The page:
I have been struggling to keep warm lately as temperatures continue to drop to as low as 2 degrees Celsius, winter is knocking, hey! Light rains and wind characterize a typical day; I was almost blown away the other day, maybe some of you understand why.

As this struggle sound unique to an individual who has access to decent housing, food, water and other services, there is a growing population, young and old, who have to endure the cold, the rains, the winds, stay hungry, get thirsty and eventually die in the same streets that developed nations take pride in.

According to a recent article by The Guardian, street cleaners in Manchester City found one man unresponsive in a doorway on a Saturday and less than 24 hours later, a 60-year-old man was found a short walk away. Police declared the two deaths un-suspicious as the two were recognized by homeless charities.

On a separate note, investigations by the bureau for investigative journalism revealed that at least 440 people died on Britain’s streets or in temporary accommodation in the past year. The non-existence of official organization that counts the deaths of homeless people leaves a room for speculation for more.

Before former US president, Barrack Obama, visited Nairobi in 2016, street families were chased away from the city centre and distributed across rescue centres and children homes within Nairobi and its outskirts. This “Clean Up” by the city management gave global visitors the view that any nation’s leadership in the world would want to portray at any given point. As soon as the visitors left, the city went to default settings.

Having stayed in Cape Town for a while, the situation is not different. It is possible for someone to tap you from the back asking you for bread or something warm to drink. The number of times I was called “My Brother” was countless! It is true, they saw a brother but how many Rands were enough to solve the challenge?

It is projected that by the year 2050, seventy percent of the world population will be living in urban areas. This presents a myriad of opportunities for people and leaders to resolve to address inequalities in cities and towns across the world as early as now.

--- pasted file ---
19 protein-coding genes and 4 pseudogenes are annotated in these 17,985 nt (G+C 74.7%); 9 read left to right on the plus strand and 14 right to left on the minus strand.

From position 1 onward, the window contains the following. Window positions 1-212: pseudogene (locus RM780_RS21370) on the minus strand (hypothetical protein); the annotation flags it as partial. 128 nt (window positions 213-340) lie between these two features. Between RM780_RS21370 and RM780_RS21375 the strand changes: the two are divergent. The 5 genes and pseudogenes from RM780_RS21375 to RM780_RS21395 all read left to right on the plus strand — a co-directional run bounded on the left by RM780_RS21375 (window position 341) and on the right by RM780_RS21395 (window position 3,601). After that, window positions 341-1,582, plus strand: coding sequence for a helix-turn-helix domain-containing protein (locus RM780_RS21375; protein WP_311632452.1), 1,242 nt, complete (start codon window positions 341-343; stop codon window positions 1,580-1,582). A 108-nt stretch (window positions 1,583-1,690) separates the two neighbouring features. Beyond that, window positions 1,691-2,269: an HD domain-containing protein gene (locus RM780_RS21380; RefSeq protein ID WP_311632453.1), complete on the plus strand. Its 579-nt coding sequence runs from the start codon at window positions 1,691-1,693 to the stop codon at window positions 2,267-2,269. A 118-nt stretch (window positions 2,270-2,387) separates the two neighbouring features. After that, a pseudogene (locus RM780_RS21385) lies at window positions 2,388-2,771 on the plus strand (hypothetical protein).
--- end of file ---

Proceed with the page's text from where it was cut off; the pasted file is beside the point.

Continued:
The future of cities like London has been described as that of spiraling inequality with inadequate affordable housing and characterized by a speculative market ruled by greedy developers and investors.

Some development states like Ethiopia seem to be getting it right on provision of affordable housing to low-income populations in its capital city, Addis Ababa, despite the pressing civic and political challenges in the past decade.

In the case of Manchester, out of the 500 officially recognized homeless people, over 100 have been moved into homes offered by housing associations and private property owners through a 3-year-project that started in December 2017.

As President Kenyatta and his administration firms up the affordable housing scheme in Kenya, he needs to recognize that his current strategy will only be beneficial to those who have access to financial resources and a certain level of income security. There is a high population that honestly deserve such homes if humanity lens is to come into play.

No amount of social cleansing in cities will sustain-ably solve the growing challenge in cities globally, its imperative to know that our actions today will have an effect in the future. We have a choice to pick the effects we want.

As local and world leaders gather every now and then to discuss development issues, let them know there is a greater obligation in the 21st century, a responsibility to make sure every human life counts.

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